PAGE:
Yom Kippur is probably the most important holiday in the Jewish calendar and will be observed from the 29th – 30th September 2017. Many Jewish people will refrain from work, fast and/or attend Synagogue services on this day. Yom Kippur occurs on the 10th day of Tishri (The seventh month of the Jewish year, during which many important holidays occur.)
The name “Yom Kippur” means “Day of Atonement”. It is a day set aside to “afflict the soul,” to atone for the sins of the past year. This day is essentially your last appeal, your last chance to change the judgement, to demonstrate your repentance and make amends.
No work can be performed during Yom Kippur and followers are obliged to refrain from eating and drinking (even water). It is a complete, 25-hour fast beginning before sunset on the evening before Yom Kippur and ending after nightfall on the day of Yom Kippur.
Much of the holiday is spent in the Synagogue, in prayer. The services end at nightfall, with the blowing of the tekiah gedolah, a long blast on the shofar (an ancient musical horn made of ram’s horn).
There are two meals associated with Yom Kippur: the pre-fast meal and the break-fast meal. The pre-fast meal is known as seudah ha-mafaseket ( “meal of separation” or “concluding meal”). Some traditional recipe choices for the meal include: rice, kreplach (stuffed dumplings), chicken, or fish. Meals are usually prepared with minimum salt, as this could cause dehydration during the fast. It is important to drink plenty of water, of course. The break-fast meal usually consists of hi-carb dairy foods like sweet kugel (noodle pudding), bagels, quiches, soufflés, eggs and cheese.
As a nation, the UK ranks highly for charitable donations, we give more in overseas aid than most other developed countries. But as individuals, how much are we really willing to donate to charity?
The Charity Aid Foundation’s (CAF), latest survey suggests that despite growing economic uncertainty, we are still giving more than we have in previous years. The study also shows that women are more likely to give than men, the young are less likely to donate than the old and our favourite causes to give to are religious organisations, followed by overseas/disaster aid and medical research.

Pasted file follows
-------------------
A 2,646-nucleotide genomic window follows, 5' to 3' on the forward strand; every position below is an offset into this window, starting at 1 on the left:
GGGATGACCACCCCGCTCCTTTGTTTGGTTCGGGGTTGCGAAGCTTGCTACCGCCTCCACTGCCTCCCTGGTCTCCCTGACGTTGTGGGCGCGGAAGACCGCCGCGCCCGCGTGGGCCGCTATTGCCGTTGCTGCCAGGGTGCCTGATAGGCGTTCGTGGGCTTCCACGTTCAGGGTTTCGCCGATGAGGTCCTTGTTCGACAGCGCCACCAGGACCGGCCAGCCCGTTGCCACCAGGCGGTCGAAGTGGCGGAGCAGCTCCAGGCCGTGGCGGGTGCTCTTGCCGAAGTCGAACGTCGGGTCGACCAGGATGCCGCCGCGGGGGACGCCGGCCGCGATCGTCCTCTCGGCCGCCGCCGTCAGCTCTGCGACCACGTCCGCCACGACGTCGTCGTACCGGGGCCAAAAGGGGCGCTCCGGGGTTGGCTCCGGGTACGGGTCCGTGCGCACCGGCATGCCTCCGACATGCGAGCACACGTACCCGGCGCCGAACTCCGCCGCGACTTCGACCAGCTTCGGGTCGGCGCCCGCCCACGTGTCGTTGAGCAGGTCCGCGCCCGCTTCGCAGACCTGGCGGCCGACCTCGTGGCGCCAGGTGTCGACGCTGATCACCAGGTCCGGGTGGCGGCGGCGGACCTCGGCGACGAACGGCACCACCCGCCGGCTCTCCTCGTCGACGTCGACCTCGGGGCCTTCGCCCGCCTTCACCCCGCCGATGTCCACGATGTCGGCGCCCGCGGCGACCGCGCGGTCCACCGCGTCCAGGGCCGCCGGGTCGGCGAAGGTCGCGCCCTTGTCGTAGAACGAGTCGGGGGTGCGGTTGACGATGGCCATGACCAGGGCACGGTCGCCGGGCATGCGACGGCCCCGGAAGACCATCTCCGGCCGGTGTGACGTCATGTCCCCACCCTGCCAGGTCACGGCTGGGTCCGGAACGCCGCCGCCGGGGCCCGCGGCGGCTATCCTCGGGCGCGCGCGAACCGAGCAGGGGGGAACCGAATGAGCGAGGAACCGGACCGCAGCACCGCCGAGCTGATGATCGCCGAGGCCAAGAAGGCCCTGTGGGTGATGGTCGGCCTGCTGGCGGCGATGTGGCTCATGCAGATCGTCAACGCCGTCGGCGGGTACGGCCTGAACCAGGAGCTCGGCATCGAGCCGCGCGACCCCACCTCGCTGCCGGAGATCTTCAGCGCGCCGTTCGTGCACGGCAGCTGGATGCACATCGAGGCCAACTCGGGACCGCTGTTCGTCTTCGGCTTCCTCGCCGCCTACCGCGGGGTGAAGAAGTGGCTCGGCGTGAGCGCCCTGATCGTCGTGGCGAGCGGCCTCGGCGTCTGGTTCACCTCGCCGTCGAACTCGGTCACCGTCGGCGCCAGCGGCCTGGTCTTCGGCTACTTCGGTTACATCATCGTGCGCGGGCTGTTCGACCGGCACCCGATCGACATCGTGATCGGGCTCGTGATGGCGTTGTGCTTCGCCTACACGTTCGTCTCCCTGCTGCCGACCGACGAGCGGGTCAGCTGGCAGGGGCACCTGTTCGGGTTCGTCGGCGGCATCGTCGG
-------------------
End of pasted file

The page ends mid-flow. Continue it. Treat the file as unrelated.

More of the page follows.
For some of us, counting pennies is a way of life and giving to charity takes some consideration. Worry not, because there are many ways to give that don’t include parting with cash. Volunteering is a great way to help others by donating your time rather than your resources. Could you spare an hour a week to work in a charity shop? Or help out at a food bank? As well as bringing a little bit of hope into the life of a stranger, it has been proven that charitable giving actually makes us happier! The same parts of the brain which light up when we are doing pleasurable things (e.g eating chocolate or watching Game of Thrones), also become more active when we give to others.
Giving can include simply donating unwanted items like that patterned tie you were given for your birthday but never wear, or the old baby clothes you have stored in the loft. What may be of no use to you could make the world of difference to someone else.
We can even give by simply buying the right products when we go shopping. By spending on Fair Trade products we are inadvertently giving by ensuring the third world farmers/producers are earning a fare wage for their work. Similarly we can buy clothing from reputable manufacturers who don’t use underpaid factory workers to produce their items. By making small changes and doing a bit of research it’s amazing how big of a difference we could collectively make.
The CAF survey highlighted the fact that giving in the UK peaks in November. The run up to Christmas makes us all feel more generous and the big push on charity marketing campaigns also plays a role. However, it’s important to remember that like a dog; giving isn’t just for Christmas. We can actively change lives during the other 11 months of the year too. If not for the disadvantaged, do it for the warm fuzzy feeling you’ll get inside!
Fircroft College will be delivering the NEW Talk English Programme in Birmingham. Funded by the Department for Communities and Local Government (DCLG), Talk English is a volunteer led project, that offers a fantastic opportunity to develop English language skills for people with low levels of English within the local area.
The project will run a number of ESOL (English for Speakers of Other Languages) courses across community venues. It will be taught by volunteer ‘Talk English Tutors’ and supported by volunteer ‘Talk English Friends’.
Sound interesting? Read more below….
Make a difference.. become a Talk English Volunteer!
‘Talk English Tutors’ will receive
- Free training courses
- Gain teaching experience
- Develop new skills
‘Talk English Friends’ will have the exciting opportunity to facilitate a range of fun learning activities for people learning English and/or can support learners one to one , or in a small group within a classroom setting.
We are now recruiting for volunteer Talk English Tutors, Talk English friends and partners, If interested in volunteering for the project please register your interest HERE
To find out more please get in touch with Neena Chauhan, Talk English Project Coordinator on 0121 472 2016 or via email firstname.lastname@example.org.
To find out more about Talk English visit www.talk-english.co.uk/birmingham